Taking these ideas to the working class is initially more difficult (because of anticommunist sentiment instilled through bourgeois control of culture and the media) but they are more profound and necessary than RU’s economist slogans, such as “Unite to Fight Back,” ”Stand up for our families, our jobs and our rights,” etc.

Any program must include locating the advanced elements of the proletariat, involving them in the ideological and practical task of building the party. The following is RU’s definition of an advanced worker, as summed up by Bob Avakian in his September 1973 speech at the Guardian forum:

“In our opinion, the really advanced worker is ’the one who has the respect of fellow workers, to whom they come when they are in trouble and need to discuss their problems, whom they rally around when they face a collective problem, (and this is most important and the essence of it) those who provide leadership in struggle.’” According to the Red Papers 5 an advanced worker can even be anticommunist. Now this is a very new idea. The term “advanced worker” was used and defined very specifically by Lenin in “Retrograde Trend in Russian Social Democracy:”

“Every working-class movement brings (the advanced workers) to the fore, those who can win the confidence of the laboring masses, who devote themselves entirely to the education and organization of the proletariat, who accept socialism consciously, and who even elaborate independent socialist theories. . .who, despite their wretched living conditions, despite the stultifying penal servitude of factory labor, possess so much character and will power that they study, study, study and turn themselves into conscious Social-Democrats—’the working class intelligentsia.’ This ’working class intelligentsia’ already exists in Russia, and we must make every effort to ensure that its ranks are regularly reinforced, that its lofty mental requirements are met and that leaders of the Russian Social-Democratic Labor party come from its ranks?”

Why did the RU make such a drastic change in the definition of advanced workers, changing them from ”conscious social-democrats” to basically good shop stewards? What does this change illustrate about their theory and practice?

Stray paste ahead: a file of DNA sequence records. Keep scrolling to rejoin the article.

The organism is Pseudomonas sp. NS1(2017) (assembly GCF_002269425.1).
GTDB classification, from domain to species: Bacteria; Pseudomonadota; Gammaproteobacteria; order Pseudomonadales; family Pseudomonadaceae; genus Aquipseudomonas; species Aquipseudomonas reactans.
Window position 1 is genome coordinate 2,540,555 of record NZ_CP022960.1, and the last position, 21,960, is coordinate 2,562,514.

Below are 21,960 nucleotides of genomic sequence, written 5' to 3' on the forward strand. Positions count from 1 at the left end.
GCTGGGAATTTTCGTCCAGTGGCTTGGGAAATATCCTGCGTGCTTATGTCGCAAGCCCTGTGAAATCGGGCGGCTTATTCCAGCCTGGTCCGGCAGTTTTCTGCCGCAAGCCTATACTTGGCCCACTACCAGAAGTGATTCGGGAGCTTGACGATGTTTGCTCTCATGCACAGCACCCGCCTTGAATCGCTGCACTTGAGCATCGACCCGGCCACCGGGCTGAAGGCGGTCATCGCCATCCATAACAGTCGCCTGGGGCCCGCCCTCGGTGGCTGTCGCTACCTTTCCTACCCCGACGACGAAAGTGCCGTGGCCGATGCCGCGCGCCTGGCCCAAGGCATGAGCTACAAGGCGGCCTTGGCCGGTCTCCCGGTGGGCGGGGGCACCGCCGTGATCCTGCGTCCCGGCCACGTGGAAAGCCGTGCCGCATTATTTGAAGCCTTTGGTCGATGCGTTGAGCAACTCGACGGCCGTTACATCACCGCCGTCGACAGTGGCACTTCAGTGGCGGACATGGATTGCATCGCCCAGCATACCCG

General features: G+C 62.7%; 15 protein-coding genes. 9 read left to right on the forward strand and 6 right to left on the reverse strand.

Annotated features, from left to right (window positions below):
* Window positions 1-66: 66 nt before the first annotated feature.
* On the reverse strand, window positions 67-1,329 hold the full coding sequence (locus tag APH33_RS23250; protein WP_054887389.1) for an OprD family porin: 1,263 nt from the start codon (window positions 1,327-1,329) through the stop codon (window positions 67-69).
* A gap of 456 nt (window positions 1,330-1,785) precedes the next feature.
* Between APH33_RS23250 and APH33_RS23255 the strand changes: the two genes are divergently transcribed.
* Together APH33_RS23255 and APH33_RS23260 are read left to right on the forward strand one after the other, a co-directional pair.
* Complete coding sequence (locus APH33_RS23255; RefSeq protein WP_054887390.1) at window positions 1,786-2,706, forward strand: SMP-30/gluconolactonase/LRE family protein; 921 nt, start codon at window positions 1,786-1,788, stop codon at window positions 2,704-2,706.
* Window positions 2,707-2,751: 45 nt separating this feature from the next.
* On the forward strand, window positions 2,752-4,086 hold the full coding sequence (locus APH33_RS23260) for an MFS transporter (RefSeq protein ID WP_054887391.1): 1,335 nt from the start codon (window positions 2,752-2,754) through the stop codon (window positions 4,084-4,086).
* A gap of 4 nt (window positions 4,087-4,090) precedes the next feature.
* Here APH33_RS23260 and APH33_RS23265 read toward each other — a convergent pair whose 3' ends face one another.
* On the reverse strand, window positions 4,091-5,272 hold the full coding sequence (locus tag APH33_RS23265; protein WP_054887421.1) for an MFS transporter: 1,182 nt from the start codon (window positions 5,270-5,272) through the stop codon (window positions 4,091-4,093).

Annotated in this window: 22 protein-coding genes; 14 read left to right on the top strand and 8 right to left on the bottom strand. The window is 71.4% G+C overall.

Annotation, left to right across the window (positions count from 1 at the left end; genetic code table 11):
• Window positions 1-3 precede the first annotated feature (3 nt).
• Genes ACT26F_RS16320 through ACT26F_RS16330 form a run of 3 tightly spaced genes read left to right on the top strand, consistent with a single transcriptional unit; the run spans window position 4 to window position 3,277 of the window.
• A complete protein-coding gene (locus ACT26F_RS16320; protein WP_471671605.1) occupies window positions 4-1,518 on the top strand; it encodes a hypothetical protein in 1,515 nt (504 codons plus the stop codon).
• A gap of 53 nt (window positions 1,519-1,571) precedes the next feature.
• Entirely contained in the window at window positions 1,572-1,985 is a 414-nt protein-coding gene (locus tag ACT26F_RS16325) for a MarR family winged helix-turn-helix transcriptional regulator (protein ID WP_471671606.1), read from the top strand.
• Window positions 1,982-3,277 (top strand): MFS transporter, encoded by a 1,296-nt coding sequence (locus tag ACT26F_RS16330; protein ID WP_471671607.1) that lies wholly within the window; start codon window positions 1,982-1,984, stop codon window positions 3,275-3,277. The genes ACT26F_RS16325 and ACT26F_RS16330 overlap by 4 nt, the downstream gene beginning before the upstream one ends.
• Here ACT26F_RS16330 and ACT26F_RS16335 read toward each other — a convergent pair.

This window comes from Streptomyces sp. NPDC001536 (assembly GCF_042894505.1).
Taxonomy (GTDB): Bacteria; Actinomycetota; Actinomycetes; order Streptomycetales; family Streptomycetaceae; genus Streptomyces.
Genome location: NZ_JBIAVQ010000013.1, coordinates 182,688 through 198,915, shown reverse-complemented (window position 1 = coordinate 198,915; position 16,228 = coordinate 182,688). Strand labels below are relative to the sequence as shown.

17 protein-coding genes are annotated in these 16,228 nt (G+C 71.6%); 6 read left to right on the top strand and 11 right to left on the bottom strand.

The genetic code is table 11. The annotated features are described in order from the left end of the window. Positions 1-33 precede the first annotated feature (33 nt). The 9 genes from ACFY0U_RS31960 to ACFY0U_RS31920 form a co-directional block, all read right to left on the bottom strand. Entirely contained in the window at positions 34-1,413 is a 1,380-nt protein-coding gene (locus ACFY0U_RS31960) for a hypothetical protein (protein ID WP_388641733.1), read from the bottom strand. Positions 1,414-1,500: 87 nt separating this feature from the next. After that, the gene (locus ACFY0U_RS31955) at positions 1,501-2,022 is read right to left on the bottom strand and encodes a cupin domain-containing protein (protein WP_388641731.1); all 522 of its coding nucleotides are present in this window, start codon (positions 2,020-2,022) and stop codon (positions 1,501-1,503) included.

Amazingly enough, in its written material the RU doesn’t even bother (as far as we have been able to tell) to offer an explanation for this basic change. From verbal conversations, we gather the main reasons were that the RU didn’t really think there were workers in the U.S. who met Lenin’s definition and that there were very few workers who were even ready to be pushed in that direction. What an arrogant, class chauvinist stand!

Certainly it is true that in the 1960s there was not a large visible outcry from workers clamoring for Marxism-Leninism as was the case in Russia at the time “Retrograde Trend” was written. But we believe that the essence of Lenin’s writing still holds true. Communists do not create the mass movements. They do not create revolutionary fervor. They are not even the main force creating the conditions which make it possible to link up the various struggles of oppressed peoples and the working class. The grinding contradictions that exist under declining imperialism are producing these conditions, and these conditions are producing workers who are ready for Marxism-Leninism.

Communists should be working side-by-side with the proletariat, in an effort to advance the workers’ and their own understanding of the more than 100 years of Marxist-Leninist theory and practice. There were workers during the 1960s who considered themselves to be Marxists-Leninists, many of whom had passed through decades of struggle in the CPUSA. You would never guess this from reading Red Papers. Just as important, there were many, many workers who were open to learning about Marxism-Leninism, who could have been developed into advanced workers In Lenin’s sense of the word, hot just the shallow RU definition.

The RU tries to make it sound as if Lenin’s definition of an advanced worker would be an insult if applied to the American working class, since only a very small percentage of workers (if any, perhaps the RU would say) meet the lofty requirements.

But we say it is the RU who insults the working class with a definition that ignores the ability of the American working class to grasp Marxism-Leninism, and ignores the vital role advanced workers must play in the entire revolutionary process. It is these advanced workers, under the leadership of the party, who are capable of truly leading the masses toward socialism. (For that matter, it is primarily these workers who are capable of providing correct Marxist-Leninist leadership to the spontaneous struggles–since they are intimately familiar with conditions.)

According to the RU, people who understood that party-building was the central task facing Marxist-Leninists before May 1974 were, among other things, “divorcing theory from practice.” There were too many political lines running around, and the revolutionary forces were too inexperienced and isolated from the working class. Therefore, according to the RU, building for a party before 1974 would have led people into becoming sectarian armchair revolutionaries, locked away in a closet. They never put forward any other possibility. But now the RU says the magic moment is here to build a party.